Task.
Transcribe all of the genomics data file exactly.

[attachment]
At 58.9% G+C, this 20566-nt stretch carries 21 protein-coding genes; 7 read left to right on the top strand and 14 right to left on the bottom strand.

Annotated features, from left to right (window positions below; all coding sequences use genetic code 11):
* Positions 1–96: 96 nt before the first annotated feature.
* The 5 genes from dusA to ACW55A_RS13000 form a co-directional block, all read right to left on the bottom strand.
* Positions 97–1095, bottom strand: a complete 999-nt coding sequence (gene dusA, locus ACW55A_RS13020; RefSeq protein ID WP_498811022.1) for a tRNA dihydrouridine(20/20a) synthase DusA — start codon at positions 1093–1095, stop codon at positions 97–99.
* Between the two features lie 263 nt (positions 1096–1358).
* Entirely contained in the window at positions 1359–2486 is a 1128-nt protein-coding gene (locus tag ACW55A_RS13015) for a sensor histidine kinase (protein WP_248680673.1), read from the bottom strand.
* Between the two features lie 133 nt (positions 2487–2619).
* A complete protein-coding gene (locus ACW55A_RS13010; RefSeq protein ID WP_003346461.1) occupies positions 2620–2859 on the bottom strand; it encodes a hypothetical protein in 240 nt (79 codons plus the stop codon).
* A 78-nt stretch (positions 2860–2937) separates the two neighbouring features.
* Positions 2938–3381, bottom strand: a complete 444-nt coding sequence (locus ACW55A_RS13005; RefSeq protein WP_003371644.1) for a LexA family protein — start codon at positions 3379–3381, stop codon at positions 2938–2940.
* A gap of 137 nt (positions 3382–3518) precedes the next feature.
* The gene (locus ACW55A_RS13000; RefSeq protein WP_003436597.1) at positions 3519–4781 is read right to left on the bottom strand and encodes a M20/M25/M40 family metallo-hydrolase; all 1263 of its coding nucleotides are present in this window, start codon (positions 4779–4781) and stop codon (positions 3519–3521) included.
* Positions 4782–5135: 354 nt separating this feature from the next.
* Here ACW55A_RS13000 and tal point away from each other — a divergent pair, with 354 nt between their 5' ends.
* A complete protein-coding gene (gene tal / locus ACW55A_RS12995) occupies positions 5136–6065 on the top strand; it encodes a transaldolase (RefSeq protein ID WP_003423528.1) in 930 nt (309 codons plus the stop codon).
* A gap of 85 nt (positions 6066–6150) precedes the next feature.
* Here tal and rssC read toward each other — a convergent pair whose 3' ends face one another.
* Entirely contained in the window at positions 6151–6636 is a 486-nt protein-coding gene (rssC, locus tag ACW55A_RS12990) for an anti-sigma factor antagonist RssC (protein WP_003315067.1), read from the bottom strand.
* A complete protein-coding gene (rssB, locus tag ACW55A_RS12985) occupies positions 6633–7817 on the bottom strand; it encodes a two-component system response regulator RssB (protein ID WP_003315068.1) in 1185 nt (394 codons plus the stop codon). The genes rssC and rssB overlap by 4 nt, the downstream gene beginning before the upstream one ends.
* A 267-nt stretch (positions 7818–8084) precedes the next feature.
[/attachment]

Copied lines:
At 58.9% G+C, this 20566-nt stretch carries 21 protein-coding genes; 7 read left to right on the top strand and 14 right to left on the bottom strand.

Annotated features, from left to right (window positions below; all coding sequences use genetic code 11):
* Positions 1–96: 96 nt before the first annotated feature.
* The 5 genes from dusA to ACW55A_RS13000 form a co-directional block, all read right to left on the bottom strand.
* Positions 97–1095, bottom strand: a complete 999-nt coding sequence (gene dusA, locus ACW55A_RS13020; RefSeq protein ID WP_498811022.1) for a tRNA dihydrouridine(20/20a) synthase DusA — start codon at positions 1093–1095, stop codon at positions 97–99.
* Between the two features lie 263 nt (positions 1096–1358).
* Entirely contained in the window at positions 1359–2486 is a 1128-nt protein-coding gene (locus tag ACW55A_RS13015) for a sensor histidine kinase (protein WP_248680673.1), read from the bottom strand.
* Between the two features lie 133 nt (positions 2487–2619).
* A complete protein-coding gene (locus ACW55A_RS13010; RefSeq protein ID WP_003346461.1) occupies positions 2620–2859 on the bottom strand; it encodes a hypothetical protein in 240 nt (79 codons plus the stop codon).
* A 78-nt stretch (positions 2860–2937) separates the two neighbouring features.
* Positions 2938–3381, bottom strand: a complete 444-nt coding sequence (locus ACW55A_RS13005; RefSeq protein WP_003371644.1) for a LexA family protein — start codon at positions 3379–3381, stop codon at positions 2938–2940.
* A gap of 137 nt (positions 3382–3518) precedes the next feature.
* The gene (locus ACW55A_RS13000; RefSeq protein WP_003436597.1) at positions 3519–4781 is read right to left on the bottom strand and encodes a M20/M25/M40 family metallo-hydrolase; all 1263 of its coding nucleotides are present in this window, start codon (positions 4779–4781) and stop codon (positions 3519–3521) included.
* Positions 4782–5135: 354 nt separating this feature from the next.
* Here ACW55A_RS13000 and tal point away from each other — a divergent pair, with 354 nt between their 5' ends.
* A complete protein-coding gene (gene tal / locus ACW55A_RS12995) occupies positions 5136–6065 on the top strand; it encodes a transaldolase (RefSeq protein ID WP_003423528.1) in 930 nt (309 codons plus the stop codon).
* A gap of 85 nt (positions 6066–6150) precedes the next feature.
* Here tal and rssC read toward each other — a convergent pair whose 3' ends face one another.
* Entirely contained in the window at positions 6151–6636 is a 486-nt protein-coding gene (rssC, locus tag ACW55A_RS12990) for an anti-sigma factor antagonist RssC (protein WP_003315067.1), read from the bottom strand.
* A complete protein-coding gene (rssB, locus tag ACW55A_RS12985) occupies positions 6633–7817 on the bottom strand; it encodes a two-component system response regulator RssB (protein ID WP_003315068.1) in 1185 nt (394 codons plus the stop codon). The genes rssC and rssB overlap by 4 nt, the downstream gene beginning before the upstream one ends.
* A 267-nt stretch (positions 7818–8084) precedes the next feature.